2008 Cade Howell Mountain Cabernet Sauvignon

SKU #1094569 94 points Wine Spectator

 Firm, dense and concentrated, with a pleasant roasted popcorn and melted chocolate note atop the rich currant, blackberry and dark berry parade of flavors. Full-bodied, deep and persistent, with the long, lingering finish folding together nicely. Shows sufficient tannic muscle. Drink now through 2023. 900 cases made. (JL)  (10/2011)

92 points Robert Parker's Wine Advocate

 The 2008 Cabernet Sauvignon Howell Mountain reveals a beautiful, rich blue/purple color, a layered texture, sweet cassis and blueberry notes, background minerality and light tannin. This impressively endowed, full-bodied Howell Mountain Cabernet is surprisingly approachable, but promises to evolve for 15 or more years. (RP)  (12/2010)

90 points Stephen Tanzer's International Wine Cellar

 Good full ruby. Slightly high-toned aromas of crushed cassis, licorice and bitter chocolate; can't quite match the 2008 for sheer verve. Fat and moderately sweet on the palate, with flavors of dark berries, chocolate and mint nicely framed by sound acidity. Less fruity than the '08 version, but riper than the '09. Finishes with chewy, dusty tannins.  (5/2011)

90 points Wine Enthusiast

 This has flavors of raspberry and cherry pie that are liberally enhanced with toasty, creamy oak. It’s structure of tannins and acids are classy and easy to like.  (8/2012)

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Varietal:

Cabernet Sauvignon and Blends

- Cabernet Sauvignon has come a long way from its role as a blending varietal, however dominant, in the wines of Bordeaux. Today it is the most planted red varietal in the world. Identified as a descendent of Cabernet Franc and Sauvignon Blanc, the late-ripening Cabernet Sauvignon needs to be planted in warmer climates to fully ripen. Its small berries can easily be identified for their distinctive blue color, thick skins and high tannins. And while the varietal has its own definitive characteristics: green pepper-like aromas and black currant flavors among them, it is perhaps most prized for its ability to convey terroir, vintage and winemaking. A relatively new varietal, Cabernet Sauvignon started making inroads into the wines of the Médoc and Graves in the late-18th century. Today it is also dominant in the up-and-coming Entre-Deux-Mers region of Bordeaux and can also be found in Southwest France. It is the companion varietal to Sangiovese in Italy's Super Tuscans and is planted all over Europe, stretching to lesser-known winegrowing regions like Russia and Lebanon. In the Americas Cabernet Sauvignon has found champions in every nook and cranny of California and among winemakers in Washington, where it complements plantings of Merlot. In South America, Cab thrives in Chile, but can also be found in smaller amounts in Argentina and even in Mexico.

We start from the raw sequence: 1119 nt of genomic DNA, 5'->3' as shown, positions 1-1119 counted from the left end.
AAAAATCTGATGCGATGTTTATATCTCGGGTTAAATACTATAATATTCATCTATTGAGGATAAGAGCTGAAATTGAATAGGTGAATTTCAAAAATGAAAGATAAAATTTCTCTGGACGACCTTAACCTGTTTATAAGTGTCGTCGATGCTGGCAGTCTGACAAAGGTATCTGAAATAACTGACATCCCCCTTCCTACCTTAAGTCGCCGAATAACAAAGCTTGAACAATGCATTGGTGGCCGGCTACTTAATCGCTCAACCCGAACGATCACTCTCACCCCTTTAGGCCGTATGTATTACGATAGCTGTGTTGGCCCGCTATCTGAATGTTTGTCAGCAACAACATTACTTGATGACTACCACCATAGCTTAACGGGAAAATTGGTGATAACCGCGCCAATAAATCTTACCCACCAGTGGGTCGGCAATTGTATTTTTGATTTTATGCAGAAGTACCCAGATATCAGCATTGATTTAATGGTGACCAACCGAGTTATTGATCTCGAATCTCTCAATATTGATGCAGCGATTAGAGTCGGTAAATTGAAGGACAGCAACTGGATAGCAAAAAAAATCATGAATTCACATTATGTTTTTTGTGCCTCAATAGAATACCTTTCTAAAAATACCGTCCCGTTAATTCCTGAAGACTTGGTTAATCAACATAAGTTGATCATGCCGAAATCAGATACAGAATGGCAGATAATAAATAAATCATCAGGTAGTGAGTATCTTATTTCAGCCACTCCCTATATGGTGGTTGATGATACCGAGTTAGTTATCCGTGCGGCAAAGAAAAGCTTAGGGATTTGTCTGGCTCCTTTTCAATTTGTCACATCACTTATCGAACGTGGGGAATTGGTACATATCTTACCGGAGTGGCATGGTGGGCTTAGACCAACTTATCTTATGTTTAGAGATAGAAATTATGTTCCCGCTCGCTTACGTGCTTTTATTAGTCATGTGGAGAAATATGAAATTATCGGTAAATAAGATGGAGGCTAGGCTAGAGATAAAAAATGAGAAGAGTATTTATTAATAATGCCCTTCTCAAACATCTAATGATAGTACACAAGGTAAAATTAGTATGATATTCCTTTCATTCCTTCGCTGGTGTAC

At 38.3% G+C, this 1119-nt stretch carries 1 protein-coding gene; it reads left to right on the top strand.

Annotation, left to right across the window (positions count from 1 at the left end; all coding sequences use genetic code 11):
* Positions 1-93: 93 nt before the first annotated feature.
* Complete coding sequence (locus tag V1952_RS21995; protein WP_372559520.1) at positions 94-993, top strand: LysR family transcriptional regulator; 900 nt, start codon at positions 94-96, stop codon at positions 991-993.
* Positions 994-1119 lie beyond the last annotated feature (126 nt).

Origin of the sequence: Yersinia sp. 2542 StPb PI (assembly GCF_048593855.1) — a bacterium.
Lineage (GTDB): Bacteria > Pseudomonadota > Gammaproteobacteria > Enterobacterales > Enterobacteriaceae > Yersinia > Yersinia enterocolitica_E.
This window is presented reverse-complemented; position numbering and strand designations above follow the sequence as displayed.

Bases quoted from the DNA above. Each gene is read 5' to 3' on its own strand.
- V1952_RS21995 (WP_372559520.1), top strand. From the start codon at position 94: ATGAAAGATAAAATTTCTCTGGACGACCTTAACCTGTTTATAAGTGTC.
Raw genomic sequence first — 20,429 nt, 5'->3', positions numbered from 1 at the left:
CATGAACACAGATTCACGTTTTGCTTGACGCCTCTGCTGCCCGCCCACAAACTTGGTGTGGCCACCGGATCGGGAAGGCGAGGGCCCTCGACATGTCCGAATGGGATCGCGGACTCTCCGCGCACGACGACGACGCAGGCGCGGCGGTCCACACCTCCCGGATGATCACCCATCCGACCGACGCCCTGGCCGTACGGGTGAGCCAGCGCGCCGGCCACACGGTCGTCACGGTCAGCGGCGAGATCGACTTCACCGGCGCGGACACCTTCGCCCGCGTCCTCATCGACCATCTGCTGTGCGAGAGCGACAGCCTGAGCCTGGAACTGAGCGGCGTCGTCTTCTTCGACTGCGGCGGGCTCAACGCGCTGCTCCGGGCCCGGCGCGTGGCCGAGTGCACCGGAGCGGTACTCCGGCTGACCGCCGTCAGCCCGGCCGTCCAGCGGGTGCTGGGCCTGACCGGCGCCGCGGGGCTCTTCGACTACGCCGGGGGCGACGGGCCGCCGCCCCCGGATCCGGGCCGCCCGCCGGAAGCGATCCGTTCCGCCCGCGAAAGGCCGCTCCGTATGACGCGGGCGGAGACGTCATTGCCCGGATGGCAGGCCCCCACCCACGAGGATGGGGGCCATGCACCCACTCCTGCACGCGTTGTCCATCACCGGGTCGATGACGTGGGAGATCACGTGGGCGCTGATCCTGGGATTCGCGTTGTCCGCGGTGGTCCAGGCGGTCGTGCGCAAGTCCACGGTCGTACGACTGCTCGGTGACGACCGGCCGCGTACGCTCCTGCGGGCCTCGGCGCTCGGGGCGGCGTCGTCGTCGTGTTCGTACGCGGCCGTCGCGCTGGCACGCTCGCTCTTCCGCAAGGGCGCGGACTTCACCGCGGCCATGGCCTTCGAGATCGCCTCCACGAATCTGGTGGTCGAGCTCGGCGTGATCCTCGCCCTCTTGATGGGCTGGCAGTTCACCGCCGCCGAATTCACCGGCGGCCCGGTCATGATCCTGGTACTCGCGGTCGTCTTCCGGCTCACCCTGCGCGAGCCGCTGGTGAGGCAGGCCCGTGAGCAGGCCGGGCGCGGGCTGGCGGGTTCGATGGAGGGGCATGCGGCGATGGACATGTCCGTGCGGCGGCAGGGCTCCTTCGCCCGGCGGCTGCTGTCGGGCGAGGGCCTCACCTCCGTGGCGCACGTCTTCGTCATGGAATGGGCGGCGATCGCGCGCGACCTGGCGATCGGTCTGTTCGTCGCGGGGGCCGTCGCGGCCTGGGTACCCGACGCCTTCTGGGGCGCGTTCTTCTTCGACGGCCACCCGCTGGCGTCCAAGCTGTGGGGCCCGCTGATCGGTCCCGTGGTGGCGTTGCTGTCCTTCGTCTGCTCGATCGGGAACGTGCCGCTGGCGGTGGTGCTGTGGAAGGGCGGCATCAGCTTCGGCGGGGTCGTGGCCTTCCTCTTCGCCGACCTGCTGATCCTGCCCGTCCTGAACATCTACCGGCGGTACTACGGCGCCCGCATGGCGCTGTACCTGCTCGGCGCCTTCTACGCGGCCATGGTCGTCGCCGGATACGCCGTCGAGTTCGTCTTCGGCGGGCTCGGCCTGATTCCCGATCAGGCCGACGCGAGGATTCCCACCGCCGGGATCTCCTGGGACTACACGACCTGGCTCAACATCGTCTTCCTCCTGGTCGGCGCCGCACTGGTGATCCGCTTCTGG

Country:

United States

- When people consider domestic wine, they normally think about the state of California. The fine viticultural Region within California, including the Napa Valley, Sonoma, Santa Cruz Mountains, Mendocino and Santa Barbara, are capable of growing grapes of world-class quality. But there's plenty of fabulous wine coming from other states, too. Oregon, Washington and New York are also causing eyebrows (and glassware) to be raised around the world. Click for a list of bestselling items from the United States.
Sub-Region:

California

- With the explosive growth that California's wine industry has seen the past several years, it's easy to view winemaking and grape growing in the Golden State as a recent phenomenon. And while it's true that California's viticultural history is brief compared to several European countries, this state's roots date back well over 200 years. Due to the enormous response to California wine within the United States and worldwide, there are thousands of excellent and diverse wines being produced within the state each year. For our entire selection of California wines, please visit this link.
Specific Appellation:

Napa Valley

- America's most famous wine region, which encompasses a varied geographical territory running about 20 miles long from the San Francisco Bay northward to the foot of Mount St. Helena. Napa's great diversity, both in terms of climate and terroir, has led to the creation of a number of smaller AVAs like Stags Leap District, Rutherford, Howell Mountain, Oakville and Mount Veeder, among others. Cabernet and chardonnay still reign supreme, but just about everything under the sun is grown in Napa Valley, in quality levels ranging from $2 jug wine to $500 a bottle California cab.